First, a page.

Southport is another quaint, eclectic American town. Unlike many of the small towns we stopped in along the rivers in Illinois and Indiana, which seemed to be forsaken to the past, the towns along the Eastern seaboard appear to be thriving. While slower paced and quieter than the tourist towns we have mostly avoided, these towns offer their own historic heritage mixed with cute shops, services and eateries. As I walked along the charming streets, I came across a hair salon, and on a whim, I stopped in to see if I could get a haircut. It has been almost a year since I have even had a trim, and I began to wonder if the acceleration of my hair loss was due to that. As it turned out, they had an opening and squeezed me in. Again, all I can tell you is that these “little things” can make one so appreciative. Clean laundry, showers, fresh vegetables, a run in a park, and now, hair cuts have become my “happy things”.

Later that evening, we decided to try a few more things on the menu at the Provision Company, not just because the food was great, but the staff there were so inviting. While we
"Ice Tea'" waters"Ice Tea'" waters"Ice Tea'" waters

Even though I am not tempted to get into the water, it is still a very pretty, amber hue
feasted on clams, tuna, and some amazing onion rings, I watched as the staff flitted here and there. Even as the last morsel of food was in your mouth, they would be over to pick up garbage, clear plates and gather empties. All the while, they looked like they were actually having fun…at work?! Amazing! They would joke with each other and the patrons, making everyone feel like they were amongst family and friends.

In total, even having eaten two meals at the restaurant, we ended up spending less than we would have at a marina. And we met some great people, ate good food, and…I didn’t have to cook that day!!

The following day, we stopped at New River Marina on the border of North and South Carolina for fuel. WE had read that they have the cheapest fuel in the area, $1.89 a gallon for diesel!! We arrived at the marina just before 5pm, which was closing time, so we asked if we could just tie up at the fuel dock and they could fill us in the morning. “Sure thing, no problem hun. Y’all just stay there.” In the morning, they filled our tanks first thing, and there was no charge for the dock. (sensing a theme here? Friendly, welcoming and free docks...)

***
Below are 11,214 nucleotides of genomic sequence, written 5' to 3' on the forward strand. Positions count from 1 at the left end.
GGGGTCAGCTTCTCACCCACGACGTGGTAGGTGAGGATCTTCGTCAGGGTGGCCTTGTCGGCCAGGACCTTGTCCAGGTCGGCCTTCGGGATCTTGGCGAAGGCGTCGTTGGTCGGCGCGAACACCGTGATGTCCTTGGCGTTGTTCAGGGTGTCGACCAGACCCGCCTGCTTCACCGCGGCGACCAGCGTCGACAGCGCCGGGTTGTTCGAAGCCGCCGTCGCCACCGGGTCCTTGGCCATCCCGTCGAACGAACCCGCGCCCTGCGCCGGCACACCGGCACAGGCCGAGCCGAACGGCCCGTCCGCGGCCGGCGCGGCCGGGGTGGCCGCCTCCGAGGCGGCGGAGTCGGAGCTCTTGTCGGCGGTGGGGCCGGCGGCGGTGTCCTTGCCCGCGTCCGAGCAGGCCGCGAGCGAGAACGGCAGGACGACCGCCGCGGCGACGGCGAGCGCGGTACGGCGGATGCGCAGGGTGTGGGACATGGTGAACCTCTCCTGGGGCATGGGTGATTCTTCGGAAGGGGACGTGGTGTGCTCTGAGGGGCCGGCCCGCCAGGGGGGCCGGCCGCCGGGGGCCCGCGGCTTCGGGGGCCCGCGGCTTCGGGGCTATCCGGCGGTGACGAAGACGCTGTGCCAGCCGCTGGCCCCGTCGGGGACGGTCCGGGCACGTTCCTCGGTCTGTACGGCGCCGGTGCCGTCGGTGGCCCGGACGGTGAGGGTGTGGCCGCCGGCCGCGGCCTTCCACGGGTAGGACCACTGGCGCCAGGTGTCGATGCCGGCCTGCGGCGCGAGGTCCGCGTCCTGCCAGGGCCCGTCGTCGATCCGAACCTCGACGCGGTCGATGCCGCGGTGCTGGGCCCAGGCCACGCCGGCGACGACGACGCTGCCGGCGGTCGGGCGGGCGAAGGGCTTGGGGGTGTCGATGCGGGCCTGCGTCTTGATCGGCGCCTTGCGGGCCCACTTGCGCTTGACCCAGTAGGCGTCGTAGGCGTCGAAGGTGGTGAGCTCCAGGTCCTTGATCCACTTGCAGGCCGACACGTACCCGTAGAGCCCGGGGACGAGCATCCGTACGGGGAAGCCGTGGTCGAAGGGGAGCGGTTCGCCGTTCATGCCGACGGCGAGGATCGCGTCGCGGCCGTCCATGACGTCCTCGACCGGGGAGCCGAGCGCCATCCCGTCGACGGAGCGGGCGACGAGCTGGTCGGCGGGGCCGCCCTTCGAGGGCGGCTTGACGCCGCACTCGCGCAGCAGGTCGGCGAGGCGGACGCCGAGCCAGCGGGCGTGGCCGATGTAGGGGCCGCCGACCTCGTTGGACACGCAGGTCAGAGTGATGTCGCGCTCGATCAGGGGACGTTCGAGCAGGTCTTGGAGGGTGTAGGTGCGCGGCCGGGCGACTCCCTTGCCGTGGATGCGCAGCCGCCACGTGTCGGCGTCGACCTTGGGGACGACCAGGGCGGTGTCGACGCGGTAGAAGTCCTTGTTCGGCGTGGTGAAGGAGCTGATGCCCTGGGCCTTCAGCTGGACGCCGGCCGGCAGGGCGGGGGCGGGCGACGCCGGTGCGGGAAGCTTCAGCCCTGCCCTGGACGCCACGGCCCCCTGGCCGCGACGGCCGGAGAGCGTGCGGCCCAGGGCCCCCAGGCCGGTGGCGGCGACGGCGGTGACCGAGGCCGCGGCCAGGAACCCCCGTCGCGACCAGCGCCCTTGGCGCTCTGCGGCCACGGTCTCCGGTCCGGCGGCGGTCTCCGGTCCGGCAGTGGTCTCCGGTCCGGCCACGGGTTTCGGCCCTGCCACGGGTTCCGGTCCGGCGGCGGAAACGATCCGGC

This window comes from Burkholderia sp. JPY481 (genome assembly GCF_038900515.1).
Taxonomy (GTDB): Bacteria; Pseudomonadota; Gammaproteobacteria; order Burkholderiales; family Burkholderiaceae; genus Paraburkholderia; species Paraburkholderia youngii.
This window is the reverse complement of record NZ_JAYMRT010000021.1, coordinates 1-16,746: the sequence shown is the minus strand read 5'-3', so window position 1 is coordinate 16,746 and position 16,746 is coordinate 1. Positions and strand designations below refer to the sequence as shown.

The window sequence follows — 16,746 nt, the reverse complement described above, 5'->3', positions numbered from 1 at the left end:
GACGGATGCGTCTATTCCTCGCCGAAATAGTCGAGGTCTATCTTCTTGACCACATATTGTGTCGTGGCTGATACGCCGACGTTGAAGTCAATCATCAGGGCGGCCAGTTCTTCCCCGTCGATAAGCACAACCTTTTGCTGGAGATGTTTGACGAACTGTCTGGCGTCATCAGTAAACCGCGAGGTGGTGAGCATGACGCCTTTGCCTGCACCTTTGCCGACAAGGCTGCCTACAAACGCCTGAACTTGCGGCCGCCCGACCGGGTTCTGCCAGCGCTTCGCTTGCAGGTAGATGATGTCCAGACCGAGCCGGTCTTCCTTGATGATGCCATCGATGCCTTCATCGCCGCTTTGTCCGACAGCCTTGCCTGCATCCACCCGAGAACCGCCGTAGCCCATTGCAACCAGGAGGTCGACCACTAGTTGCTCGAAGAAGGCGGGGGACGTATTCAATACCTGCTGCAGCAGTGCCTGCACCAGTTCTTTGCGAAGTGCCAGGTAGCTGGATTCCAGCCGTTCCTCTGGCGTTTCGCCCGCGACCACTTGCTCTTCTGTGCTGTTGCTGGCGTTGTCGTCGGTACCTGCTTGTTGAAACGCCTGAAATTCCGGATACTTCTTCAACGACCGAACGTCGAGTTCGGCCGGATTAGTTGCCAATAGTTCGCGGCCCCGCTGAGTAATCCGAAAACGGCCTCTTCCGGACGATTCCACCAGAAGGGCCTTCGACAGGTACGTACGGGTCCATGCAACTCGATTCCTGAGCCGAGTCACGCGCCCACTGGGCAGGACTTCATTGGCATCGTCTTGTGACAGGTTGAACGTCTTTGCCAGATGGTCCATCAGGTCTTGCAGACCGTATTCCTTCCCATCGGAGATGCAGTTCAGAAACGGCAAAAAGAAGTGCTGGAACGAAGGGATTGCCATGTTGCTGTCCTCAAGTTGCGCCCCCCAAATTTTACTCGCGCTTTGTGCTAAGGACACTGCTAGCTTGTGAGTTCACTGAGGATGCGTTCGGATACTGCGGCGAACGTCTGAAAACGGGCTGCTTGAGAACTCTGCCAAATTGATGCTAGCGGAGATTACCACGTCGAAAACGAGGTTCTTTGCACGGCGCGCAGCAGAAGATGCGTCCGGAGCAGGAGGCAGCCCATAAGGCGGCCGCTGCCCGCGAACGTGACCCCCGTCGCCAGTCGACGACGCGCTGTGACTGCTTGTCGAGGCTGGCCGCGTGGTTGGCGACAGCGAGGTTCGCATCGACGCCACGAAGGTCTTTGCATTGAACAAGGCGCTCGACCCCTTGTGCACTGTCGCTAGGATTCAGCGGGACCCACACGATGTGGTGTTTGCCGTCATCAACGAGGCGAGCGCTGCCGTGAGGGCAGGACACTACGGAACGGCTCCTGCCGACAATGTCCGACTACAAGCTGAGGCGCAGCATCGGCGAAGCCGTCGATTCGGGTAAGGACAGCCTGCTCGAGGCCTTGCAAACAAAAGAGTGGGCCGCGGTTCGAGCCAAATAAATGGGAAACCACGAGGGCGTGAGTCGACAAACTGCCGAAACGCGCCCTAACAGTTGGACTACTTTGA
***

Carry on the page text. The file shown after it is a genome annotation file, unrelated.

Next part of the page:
Our next main stop was another free dock, this time in a North Carolina town called Oriental. I should have known with a name like that, I would like the town.

From our first walk down the streets of Oriental, we felt at home. There is a peacefulness and lushness to the town that is endearing. Lukus commented that he would like living there, which is rare for him to say about a town, he is more the out in the wild kind of guy. Walking down some of the streets, it felt you were in the countryside with all the trees, open spaces and marshy ponds.

The people in Oriental are truly boat lovers. They go above and beyond to accommodate transient boaters; making this a very popular spot for people to stop. We had so many locals tour by the boat, stopping to chat and admire the boat. Within the first 24 hours there, I was stopped numerous times to talk about the boat and our trip. Two couples on bikes stopped me on the street with the greeting; “hey, are you on Abgail?” Once again, it amazes Lukus how much attention his creation draws.